Mixed Messages on Supply Chain Chaos
There are conflicting reports about the state of the supply chain. Consider these headlines from the last week:
“Hints of Progress Raise Hopes for Supply-Chain Normalcy“
“Port of L.A. Chief: Shipping to Normalize in Second Half“
“Maersk CEO sees more supply chain trouble ahead”
Maersk is the second biggest shipping company in the world (we include them in “The Toy Intelligencer Composit Toy Stock Index.”) They are up to their necks in the supply chain mess so we need to listen when Maersk CEO, Søren Skou, speaks. Here is what he had to say:
“Right now the situation does not appear to be getting significantly better. I wish I could say that things are getting better, but right now there’s nothing in the numbers to suggest so…global trade is actually constrained by the shipping capacity that’s available.”
Conversely, Port of Los Angeles Executive Director Gene Seroka (who we have interviewed on The Playground Podcast) is hopeful that this year’s shipping season will peak in June or July, which is earlier than in past years. Therefore, he is looking for shipping to be back to normal in the second half of the year.
Although the two men take somewhat contradictory positions, there does seem to be light at the end of the tunnel. The number of ships sitting off the Port of Los Angeles is down to 78, down from 109 last month.
Rampant Container Ship Construction Could Lead to an Eventual Glut
Over the last two years, the lack of containers and container ships has led to record-setting container ship construction. Here is how “The Maritime Executive” puts it:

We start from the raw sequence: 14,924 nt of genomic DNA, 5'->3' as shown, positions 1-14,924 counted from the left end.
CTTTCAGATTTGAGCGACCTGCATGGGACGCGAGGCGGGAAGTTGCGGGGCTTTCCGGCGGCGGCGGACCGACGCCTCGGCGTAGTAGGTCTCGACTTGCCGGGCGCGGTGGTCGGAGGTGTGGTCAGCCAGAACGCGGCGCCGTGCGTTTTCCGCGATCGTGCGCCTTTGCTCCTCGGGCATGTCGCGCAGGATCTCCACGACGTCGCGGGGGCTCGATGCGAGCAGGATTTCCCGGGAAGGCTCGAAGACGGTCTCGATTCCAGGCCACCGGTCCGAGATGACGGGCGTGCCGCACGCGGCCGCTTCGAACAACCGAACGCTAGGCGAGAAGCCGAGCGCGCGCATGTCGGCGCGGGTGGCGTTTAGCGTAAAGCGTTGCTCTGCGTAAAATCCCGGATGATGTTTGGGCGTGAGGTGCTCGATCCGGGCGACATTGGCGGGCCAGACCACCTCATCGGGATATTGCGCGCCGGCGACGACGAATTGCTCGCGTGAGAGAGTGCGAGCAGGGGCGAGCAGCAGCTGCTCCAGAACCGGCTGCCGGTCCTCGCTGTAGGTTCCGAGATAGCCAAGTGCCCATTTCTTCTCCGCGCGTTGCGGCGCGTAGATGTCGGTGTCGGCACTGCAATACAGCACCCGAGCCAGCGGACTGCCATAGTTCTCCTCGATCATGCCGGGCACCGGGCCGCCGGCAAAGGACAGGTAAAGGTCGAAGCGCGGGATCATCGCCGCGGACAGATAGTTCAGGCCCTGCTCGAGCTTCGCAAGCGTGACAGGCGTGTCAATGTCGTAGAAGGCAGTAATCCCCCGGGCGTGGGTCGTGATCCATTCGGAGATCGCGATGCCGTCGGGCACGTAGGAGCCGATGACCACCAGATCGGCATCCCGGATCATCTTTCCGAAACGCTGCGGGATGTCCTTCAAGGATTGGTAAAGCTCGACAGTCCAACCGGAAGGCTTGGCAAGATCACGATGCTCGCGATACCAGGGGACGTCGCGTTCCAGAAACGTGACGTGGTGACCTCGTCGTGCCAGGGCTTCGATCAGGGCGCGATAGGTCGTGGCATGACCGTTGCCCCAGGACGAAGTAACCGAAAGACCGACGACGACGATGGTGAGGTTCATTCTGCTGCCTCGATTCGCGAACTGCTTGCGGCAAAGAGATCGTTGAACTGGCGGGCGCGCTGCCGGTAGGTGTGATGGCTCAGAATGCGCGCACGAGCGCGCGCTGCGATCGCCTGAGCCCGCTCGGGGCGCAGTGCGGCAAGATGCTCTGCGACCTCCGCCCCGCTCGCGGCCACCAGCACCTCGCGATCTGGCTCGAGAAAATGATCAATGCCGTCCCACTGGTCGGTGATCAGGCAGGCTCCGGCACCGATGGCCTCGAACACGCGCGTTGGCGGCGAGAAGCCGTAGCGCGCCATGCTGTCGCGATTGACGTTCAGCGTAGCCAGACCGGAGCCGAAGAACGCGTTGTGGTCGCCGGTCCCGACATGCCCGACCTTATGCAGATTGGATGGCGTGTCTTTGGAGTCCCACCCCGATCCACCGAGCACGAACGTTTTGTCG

Last year saw an increasing number of containerships ordered to operate with dual-fuel systems as the overall orderbook rose to record highs. VesselsValue reports. There was a quadrupling of vessel orders from 2020 to 2021. In December 2021, they highlighted that 555 containerships had been ordered.“ In 2021, the number of container vessels ordered surpassed 2017, 2018, 2019, and 2020 combined.
It takes three years, on average, too build a container ship. As a consequence, by 2025 we could see a glut leading to a sharp decline in freight costs.
A Cap on Plastics Production?
Will the world agree to put a cap on plastics production? It could happen. That’s according to a Washington Post article by Michael Birnbaum and Min Joo Kim entitled, “Plastics production is skyrocketing. A new U.N. treaty effort could cap it.“
Diplomats could agree to caps on plastic production that would forestall the exponential increases that are expected in the coming decades. They could also impose rules to make plastic easier and less toxic to repurpose, amid growing concern that only 10 percent of the material ever made has been recycled.
The plastics issue is not going to go away. The toy industry needs to double down on Eco-plastic and other alternatives.
One of the biggest issues in capaclty is not the tonnage available to ship containers, but the number of round trips completed each year by each existing ship. On my estimation, what use to be near 5 round trips on average from China to West coast/ East Coast ports or to Europe is currently running at 3 to 3.5 round trips, ie a cut in effective capacity of over one third. When this is corrected and then the extra tonnage comes on board, then it will be a buyers market again.